Planner Benghazi Attack Formally Designated Terrorist

A terrorist once imprisoned at Guantánamo was likely involved in the Benghazi attack.

The Harry S. Truman Building. headquarters of the United States Department of State, in Washington DC, March 27, 2007
The Harry S. Truman Building. headquarters of the United States Department of State, in Washington DC, March 27, 2007 (Wikimedia Commons)

Sixteen months after Islamist extremists attacked the American diplomatic mission in Benghazi, Libya, the United States government has designated three groups that it believed were involved in the incident as terrorist organizations.

Courtesy of The Washington Post, which broke the story two days before the designations were officially announced on Friday, the State and Treasury Departments have named the two branches of Ansar al-Sharia in Libya — one in Benghazi, the other in Derna — as foreign terrorist organizations that were intimately connected to the operation against the consulate.

Inclusion on the list bans Americans from communicating with, joining or supporting the groups. Any financial assets they might hold in the United States have also been frozen.

More unusual is that on the same day, the United States blacklisted the first individual who is suspected of involvement in the Benghazi attack. Ansar al-Sharia‘s leader, Abu Sufian bin Qumu, was named a terrorist operative for the role he allegedly played in the murder of Ambassador J. Christopher Stevens and three other Americans on September 11, 2012.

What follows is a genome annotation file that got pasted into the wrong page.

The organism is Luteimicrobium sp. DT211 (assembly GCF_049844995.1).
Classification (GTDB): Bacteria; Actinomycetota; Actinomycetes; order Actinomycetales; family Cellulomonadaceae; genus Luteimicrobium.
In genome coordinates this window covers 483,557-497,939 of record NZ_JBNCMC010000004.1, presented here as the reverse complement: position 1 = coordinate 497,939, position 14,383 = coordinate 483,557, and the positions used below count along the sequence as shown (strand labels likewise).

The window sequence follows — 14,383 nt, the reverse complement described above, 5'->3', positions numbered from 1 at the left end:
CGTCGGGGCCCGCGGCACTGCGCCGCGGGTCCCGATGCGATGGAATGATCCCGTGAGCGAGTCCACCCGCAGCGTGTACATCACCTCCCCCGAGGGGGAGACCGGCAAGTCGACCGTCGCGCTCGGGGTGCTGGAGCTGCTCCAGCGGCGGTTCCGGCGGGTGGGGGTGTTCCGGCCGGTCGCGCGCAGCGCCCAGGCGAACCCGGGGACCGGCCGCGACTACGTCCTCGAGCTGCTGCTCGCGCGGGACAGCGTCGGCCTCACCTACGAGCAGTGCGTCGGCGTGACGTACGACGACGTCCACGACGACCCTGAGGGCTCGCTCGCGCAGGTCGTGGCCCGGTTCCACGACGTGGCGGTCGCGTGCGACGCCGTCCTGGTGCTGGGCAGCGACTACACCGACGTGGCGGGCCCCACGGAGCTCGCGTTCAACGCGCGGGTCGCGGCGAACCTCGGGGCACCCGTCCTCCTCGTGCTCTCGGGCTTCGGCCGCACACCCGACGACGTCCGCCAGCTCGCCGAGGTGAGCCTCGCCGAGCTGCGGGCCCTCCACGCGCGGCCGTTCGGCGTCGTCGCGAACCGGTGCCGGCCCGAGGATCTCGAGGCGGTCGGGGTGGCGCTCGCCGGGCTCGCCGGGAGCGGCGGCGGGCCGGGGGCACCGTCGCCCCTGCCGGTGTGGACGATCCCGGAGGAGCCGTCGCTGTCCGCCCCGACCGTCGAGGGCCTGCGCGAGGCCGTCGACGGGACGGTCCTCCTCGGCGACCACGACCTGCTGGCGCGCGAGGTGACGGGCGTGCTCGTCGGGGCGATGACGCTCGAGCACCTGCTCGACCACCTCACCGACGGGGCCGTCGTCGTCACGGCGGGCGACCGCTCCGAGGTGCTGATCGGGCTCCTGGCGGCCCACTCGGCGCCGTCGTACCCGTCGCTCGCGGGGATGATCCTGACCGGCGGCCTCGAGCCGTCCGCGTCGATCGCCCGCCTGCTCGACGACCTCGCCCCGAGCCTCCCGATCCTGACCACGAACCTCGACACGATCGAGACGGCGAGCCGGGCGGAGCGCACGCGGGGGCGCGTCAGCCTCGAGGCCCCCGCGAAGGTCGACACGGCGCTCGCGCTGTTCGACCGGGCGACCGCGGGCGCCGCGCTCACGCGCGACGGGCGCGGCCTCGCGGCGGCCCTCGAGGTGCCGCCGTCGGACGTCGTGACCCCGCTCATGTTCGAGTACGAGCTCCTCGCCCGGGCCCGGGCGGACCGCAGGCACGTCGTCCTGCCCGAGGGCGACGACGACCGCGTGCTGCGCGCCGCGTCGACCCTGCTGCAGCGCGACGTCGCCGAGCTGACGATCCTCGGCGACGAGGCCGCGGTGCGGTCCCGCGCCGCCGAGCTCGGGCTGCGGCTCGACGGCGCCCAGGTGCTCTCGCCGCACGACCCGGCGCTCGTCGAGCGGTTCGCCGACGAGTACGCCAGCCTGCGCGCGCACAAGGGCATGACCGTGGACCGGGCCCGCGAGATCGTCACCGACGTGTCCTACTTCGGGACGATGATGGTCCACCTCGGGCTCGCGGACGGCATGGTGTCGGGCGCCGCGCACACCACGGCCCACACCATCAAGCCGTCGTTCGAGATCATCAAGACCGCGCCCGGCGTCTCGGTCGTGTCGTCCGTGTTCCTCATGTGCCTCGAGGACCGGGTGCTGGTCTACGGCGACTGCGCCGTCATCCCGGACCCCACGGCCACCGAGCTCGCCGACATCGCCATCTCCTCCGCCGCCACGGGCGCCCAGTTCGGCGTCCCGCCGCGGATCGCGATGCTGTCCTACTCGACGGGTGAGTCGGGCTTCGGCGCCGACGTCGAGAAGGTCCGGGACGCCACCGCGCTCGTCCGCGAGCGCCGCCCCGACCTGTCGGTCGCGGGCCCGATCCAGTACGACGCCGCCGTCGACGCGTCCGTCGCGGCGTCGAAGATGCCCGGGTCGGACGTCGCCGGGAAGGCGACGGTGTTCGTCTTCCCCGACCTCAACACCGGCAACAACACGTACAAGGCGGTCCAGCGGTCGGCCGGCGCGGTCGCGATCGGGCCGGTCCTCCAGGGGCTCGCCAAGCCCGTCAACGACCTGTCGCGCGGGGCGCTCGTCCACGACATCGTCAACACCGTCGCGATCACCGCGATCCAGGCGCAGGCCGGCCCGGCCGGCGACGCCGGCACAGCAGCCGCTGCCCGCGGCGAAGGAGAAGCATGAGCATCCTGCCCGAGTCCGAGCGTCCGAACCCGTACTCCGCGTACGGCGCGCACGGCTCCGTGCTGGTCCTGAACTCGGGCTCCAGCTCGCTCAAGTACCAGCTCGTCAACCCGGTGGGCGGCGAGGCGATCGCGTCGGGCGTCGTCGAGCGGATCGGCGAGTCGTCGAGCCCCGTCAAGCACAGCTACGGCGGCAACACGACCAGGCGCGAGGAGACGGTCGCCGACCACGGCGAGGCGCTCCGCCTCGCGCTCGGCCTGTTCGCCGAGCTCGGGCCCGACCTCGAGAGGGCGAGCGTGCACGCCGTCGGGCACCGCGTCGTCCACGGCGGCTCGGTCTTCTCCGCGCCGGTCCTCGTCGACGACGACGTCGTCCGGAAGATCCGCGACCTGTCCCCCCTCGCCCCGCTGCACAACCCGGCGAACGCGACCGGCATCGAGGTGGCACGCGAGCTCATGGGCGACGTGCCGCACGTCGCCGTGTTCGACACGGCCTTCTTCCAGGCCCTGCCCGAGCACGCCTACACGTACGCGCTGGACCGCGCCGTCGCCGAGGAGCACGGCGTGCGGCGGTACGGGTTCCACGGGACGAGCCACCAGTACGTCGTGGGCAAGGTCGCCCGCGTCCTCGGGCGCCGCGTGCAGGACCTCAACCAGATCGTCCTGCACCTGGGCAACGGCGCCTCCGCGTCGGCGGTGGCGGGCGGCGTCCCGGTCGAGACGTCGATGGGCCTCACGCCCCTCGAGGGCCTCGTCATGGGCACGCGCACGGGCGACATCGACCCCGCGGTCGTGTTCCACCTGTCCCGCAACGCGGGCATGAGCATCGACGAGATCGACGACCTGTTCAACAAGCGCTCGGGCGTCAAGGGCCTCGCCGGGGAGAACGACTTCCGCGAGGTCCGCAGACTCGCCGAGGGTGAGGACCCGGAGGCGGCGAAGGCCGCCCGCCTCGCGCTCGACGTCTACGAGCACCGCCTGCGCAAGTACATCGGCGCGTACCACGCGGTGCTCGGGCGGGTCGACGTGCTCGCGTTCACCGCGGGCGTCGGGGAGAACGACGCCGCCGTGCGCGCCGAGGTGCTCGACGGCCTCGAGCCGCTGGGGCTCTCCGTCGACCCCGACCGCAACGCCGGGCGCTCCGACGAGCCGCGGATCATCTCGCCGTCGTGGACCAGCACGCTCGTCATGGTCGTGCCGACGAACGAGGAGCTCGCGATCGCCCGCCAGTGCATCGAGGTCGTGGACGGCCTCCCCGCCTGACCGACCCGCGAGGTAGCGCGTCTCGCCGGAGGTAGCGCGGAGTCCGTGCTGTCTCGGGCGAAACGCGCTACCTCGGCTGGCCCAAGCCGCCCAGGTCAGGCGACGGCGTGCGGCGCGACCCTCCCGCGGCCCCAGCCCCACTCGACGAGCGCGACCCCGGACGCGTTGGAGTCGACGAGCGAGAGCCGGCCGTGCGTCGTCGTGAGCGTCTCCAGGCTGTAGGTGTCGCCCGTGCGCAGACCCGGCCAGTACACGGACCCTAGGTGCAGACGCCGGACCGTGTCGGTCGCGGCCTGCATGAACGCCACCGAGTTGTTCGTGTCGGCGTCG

While Qumu is not as well known in the jihadist lexicon as Al Qaeda leader Osama bin Laden or his successor, Ayman al-Zawahiri, he has been associated with Islamist extremist networks for most of his life. A former detainee of the Guantánamo Bay detention center, he was one of the original “Afghan Arabs” who traveled to Afghanistan in the 1980s to fight the Soviets who had invaded the country. After his training at one of Osama bin Laden’s camps, Qumu traveled to Sudan in the early 1990s where he worked as a driver for one of the terrorist leader’s front companies.

After pressure from the Libyan government of Muammar Gaddafi forced Sudan to expel him, Qumu made his way back to Afghanistan and Pakistan where he became a close member of the Taliban movement. So close that he was wounded with the Taliban fighting against the Northern Alliance. Upon his return to Pakistan after the September 11, 2001 attacks on the United States, Pakistani security forces were able to arrest him, handed him over to the Americans, who transferred him to Guantánamo.

Like many detainees in the prison, he was repatriated back to Libya at the request of the Gaddafi government. After a period of “reintegration,” Qumu was finally released in 2010. 

Friday’s listing of Qumu as a specially designed global terrorist would seem to confirm fears that he never fully renounced his jihadist beliefs. When he is not directing attacks on Libyan security forces and Western facilities,

The next step for American authorities is finding a way to capture Qumu and prosecute him in the United States. With the daring raid that captured Abu Anas al-Libi, another Al Qaeda planner, in the middle of Tripoli last fall, Special Forces undoubtedly have the capability to execute a similar operation to nab Qumu. The difficulty is pinpointing his location, monitoring his movements to establish a daily pattern of life and getting the Libyan government to cooperate with such an operation.

It may take time to bring Qumu to justice for his role in the death of four Americans, including an ambassador. For now, the United States have taken the next best step: putting him on notice and freezing his assets.